Naturally they were upset when Christmas fell 11 days earlier that year, Epiphany 11 days earlier the next January and then it played havoc with spring. May started 11 days before the accustomed season and so our title quote, another favored Scots expression, became meaningless:

‘ne’er cast a cloot
till May be oot’

It has often been said that the ‘May’ of the quotation refers to the blossom of the May or Hawthorn and this would tie in well with spring timing. In calendar terms, however, in now (Gregorian) time, the Scots are seen to suggest caution when divesting winter woolies, extra layers of ‘vests’ (underwear) until the month of June has begun!

The original aphorism may have applied to the hawthorn, which did indeed bloom during the latter weeks of May; but when 11 days were subtracted from the old calendar, May became 11 days chillier and so in northern Scotland at least, the hawthorn no longer blooms until the last week of the month or the first week of June.

‘Ne’er cast a cloot till May be oot’
becomes the month as well as the tree. i.e. don’t take off anything until June.

… and now is not the time for me to tell the tale of the Victorian Scots bothy loon (farm worker) who was sewn into his underwear in November by the ‘kitchie deem’ (kitchen lass, maid) only to have the stitches removed the following summer solstice.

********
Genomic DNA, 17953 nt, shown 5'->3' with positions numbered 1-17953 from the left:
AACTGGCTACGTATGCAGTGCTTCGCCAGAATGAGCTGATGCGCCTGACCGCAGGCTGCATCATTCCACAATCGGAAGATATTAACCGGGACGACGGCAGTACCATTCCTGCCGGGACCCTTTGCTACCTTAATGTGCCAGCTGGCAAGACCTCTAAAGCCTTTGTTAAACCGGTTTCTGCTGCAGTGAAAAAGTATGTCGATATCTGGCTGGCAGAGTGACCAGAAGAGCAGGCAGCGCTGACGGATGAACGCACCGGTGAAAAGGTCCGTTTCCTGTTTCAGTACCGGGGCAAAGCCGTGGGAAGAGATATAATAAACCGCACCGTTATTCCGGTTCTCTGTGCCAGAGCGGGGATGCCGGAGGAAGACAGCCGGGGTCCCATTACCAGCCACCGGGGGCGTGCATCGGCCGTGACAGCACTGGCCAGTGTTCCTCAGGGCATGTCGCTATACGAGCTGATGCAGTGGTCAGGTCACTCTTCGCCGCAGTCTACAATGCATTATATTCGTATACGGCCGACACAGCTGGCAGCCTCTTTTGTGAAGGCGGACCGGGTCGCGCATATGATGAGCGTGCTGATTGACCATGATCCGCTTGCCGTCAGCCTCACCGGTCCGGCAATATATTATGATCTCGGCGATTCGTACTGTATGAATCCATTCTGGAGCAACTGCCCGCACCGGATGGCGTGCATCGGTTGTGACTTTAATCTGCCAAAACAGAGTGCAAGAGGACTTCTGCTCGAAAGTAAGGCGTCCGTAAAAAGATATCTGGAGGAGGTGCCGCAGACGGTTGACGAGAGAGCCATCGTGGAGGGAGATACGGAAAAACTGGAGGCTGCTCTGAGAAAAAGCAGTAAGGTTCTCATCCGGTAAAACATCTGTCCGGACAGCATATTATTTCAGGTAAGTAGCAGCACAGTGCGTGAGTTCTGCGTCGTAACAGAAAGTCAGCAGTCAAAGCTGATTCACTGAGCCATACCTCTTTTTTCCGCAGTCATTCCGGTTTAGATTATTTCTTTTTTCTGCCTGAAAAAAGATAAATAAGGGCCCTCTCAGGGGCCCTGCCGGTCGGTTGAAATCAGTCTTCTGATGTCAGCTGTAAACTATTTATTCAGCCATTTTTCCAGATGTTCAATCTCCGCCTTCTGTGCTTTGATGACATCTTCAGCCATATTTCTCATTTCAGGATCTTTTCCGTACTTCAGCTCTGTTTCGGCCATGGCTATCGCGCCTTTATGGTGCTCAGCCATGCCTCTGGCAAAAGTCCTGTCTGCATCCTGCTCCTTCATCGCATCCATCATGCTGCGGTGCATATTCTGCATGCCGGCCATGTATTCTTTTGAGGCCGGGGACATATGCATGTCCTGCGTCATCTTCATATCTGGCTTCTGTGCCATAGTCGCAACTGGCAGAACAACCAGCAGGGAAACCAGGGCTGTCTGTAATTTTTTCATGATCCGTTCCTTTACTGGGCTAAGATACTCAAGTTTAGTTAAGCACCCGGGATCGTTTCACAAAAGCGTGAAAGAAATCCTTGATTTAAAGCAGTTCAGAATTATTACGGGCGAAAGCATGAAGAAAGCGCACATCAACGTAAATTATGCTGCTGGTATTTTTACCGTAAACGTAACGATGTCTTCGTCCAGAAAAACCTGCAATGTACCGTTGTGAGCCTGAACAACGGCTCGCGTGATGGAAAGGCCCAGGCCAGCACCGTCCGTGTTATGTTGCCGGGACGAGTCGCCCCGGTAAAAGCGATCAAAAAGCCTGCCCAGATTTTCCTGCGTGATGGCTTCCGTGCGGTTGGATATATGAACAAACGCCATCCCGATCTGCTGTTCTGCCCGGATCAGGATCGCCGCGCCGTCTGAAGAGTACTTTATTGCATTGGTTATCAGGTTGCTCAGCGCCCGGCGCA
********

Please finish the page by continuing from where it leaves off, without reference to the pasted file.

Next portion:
I’ll leave that delight for another story-telling session…

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May 25, 2010 Posted by | astrology, calendar customs, culture, festivals, organic husbandry, seasonal, weather | , , , , , , , , , , , , , , , , , , , , , , , , , , , , , , | 4 Comments

Midwinter Solstice: Return of the light

Sine umbra nihil

Burning the Clavie at Burghead, Moray

MIDWinter Fire festivals were ancient man’s most fervent prayer to the Universe to return the light to the earth after the shortest day.

At 57º North latitude in Scotland, the equivalent in North America of the parallel of Juneau, Alaska, there aren’t a lot of hours of light in December and January. By the time solstice – the day the sun appears to stand still – December 21st – arrives, ancient man was getting to the point where it was going to get dark forever, unless something was done to propitiate the spirit world.